Haaland had another record-breaking Champions League night on Tuesday, scoring twice against Sevilla to help Dortmund advance to the quarterfinals.
Erling breaks Solskjaer’s record
Manchester United boss Ole Gunnar Solskjaer praised Borussia Dortmund player Erling Haaland for breaking his record for the most career UEFA Champions League goals as a Norwegian, noting it was “a matter of time” before his old mark of 19 fell. Haaland had another record-breaking Champions League night on Tuesday, scoring twice against Sevilla to help Dortmund advance to the quarterfinals. The 20-year-old played once from the spot and once from open play, as Dortmund progressed with a 5-4 aggregate victory. Haaland scored four of Dortmund’s five goals across the two legs. Speaking of Haaland at his press conference on Wednesday, the former Manchester United forward said: “It was just a matter of time before he scored more goals than me in the Champions League.”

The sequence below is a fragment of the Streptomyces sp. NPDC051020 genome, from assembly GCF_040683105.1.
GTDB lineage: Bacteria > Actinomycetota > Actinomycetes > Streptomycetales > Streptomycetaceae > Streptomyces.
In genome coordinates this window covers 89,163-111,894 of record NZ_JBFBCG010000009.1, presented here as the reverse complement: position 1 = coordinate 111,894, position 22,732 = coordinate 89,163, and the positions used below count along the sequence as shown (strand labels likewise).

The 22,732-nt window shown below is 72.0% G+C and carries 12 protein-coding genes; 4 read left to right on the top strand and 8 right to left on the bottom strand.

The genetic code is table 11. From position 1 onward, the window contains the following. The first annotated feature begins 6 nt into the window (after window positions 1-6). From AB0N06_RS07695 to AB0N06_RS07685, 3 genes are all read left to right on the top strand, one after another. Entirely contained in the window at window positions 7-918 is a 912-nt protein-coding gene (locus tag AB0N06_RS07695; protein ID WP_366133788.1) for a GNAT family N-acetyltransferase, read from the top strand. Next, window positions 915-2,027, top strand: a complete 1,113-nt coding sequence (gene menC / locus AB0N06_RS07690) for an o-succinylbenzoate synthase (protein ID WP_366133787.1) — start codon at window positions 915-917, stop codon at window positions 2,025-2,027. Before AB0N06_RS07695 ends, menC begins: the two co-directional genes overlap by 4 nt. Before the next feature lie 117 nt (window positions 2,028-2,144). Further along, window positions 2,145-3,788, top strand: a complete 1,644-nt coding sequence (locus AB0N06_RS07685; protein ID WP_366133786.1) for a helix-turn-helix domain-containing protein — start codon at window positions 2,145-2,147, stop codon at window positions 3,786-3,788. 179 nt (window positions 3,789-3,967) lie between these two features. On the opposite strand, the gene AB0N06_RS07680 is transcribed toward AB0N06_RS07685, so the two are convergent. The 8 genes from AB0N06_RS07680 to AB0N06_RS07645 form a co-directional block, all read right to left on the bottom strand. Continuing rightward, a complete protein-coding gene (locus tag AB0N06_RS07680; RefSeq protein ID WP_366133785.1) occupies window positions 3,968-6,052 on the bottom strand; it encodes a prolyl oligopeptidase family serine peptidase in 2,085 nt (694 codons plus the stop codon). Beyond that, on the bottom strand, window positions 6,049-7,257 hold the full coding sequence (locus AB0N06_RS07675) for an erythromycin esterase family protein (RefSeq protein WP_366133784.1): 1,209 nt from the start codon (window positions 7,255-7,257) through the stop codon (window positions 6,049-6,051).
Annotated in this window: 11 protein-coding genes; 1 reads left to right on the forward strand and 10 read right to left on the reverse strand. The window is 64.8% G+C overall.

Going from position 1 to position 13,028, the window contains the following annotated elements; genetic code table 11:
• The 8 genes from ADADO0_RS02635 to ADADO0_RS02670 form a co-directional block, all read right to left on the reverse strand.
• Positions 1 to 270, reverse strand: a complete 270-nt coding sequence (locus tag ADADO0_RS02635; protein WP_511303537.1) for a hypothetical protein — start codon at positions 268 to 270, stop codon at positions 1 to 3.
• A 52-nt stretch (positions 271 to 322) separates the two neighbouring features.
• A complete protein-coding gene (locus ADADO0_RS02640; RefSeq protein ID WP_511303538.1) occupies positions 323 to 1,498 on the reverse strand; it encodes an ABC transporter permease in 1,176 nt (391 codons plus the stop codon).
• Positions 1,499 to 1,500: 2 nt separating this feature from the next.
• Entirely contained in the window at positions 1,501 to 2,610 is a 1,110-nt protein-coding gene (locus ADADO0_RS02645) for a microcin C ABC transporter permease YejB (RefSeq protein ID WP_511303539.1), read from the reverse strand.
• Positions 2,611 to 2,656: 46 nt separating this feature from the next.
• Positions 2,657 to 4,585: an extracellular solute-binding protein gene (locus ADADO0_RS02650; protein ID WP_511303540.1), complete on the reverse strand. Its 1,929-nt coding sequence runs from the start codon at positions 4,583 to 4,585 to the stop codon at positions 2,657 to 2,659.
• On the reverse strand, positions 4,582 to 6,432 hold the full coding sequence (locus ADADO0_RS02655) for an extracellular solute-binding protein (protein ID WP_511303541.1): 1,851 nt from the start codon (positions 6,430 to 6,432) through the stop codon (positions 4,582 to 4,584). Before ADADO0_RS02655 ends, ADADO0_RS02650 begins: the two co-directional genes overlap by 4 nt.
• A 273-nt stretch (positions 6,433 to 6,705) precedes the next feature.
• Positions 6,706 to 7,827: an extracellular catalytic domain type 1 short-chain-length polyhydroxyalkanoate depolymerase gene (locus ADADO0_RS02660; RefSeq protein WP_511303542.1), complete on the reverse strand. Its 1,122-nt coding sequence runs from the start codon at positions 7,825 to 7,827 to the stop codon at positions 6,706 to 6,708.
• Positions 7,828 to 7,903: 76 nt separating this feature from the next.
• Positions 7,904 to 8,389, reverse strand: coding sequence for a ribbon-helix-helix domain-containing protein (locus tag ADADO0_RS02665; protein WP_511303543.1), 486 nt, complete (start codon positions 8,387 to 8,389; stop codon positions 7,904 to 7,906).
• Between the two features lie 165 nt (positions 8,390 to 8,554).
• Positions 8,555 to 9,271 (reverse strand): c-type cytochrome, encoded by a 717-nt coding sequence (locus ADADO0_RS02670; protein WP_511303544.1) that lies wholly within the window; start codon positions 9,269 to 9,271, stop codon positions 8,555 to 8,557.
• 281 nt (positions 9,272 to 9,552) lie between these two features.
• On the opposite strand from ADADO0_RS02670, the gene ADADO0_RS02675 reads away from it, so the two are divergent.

Ole is only focused on improving Man Utd
“At the age of 20, to achieve the number of goals he has, is fantastic. There are not many more stars anyone can use. Whatever I want to tell him, I will say in Norwegian directly to him. I have never been one to look back at the records and think about it. Now it’s, ‘You are the first manager to do this to win this’. And I am always focused on improving and keep on scoring. Unfortunately, I can’t play football anymore, and Erling can only work to improve and keep scoring. I only focus on improving the Red Devils, so I will happily give all my notes to improve what I am doing now”. In addition to breaking Solskjaer’s record on Tuesday, Haaland also achieved 20 career Champions League goals in his 14th game. The fewest amount of games any player has needed to reach that mark.
Tottenham Hotspurs’ Harry Kane was the previous record holder, reaching the figure in 24 games. Haaland also became the first player in Champions League history to score at least two goals in four straight appearances in the competition and the youngest player to score in six straight competition games.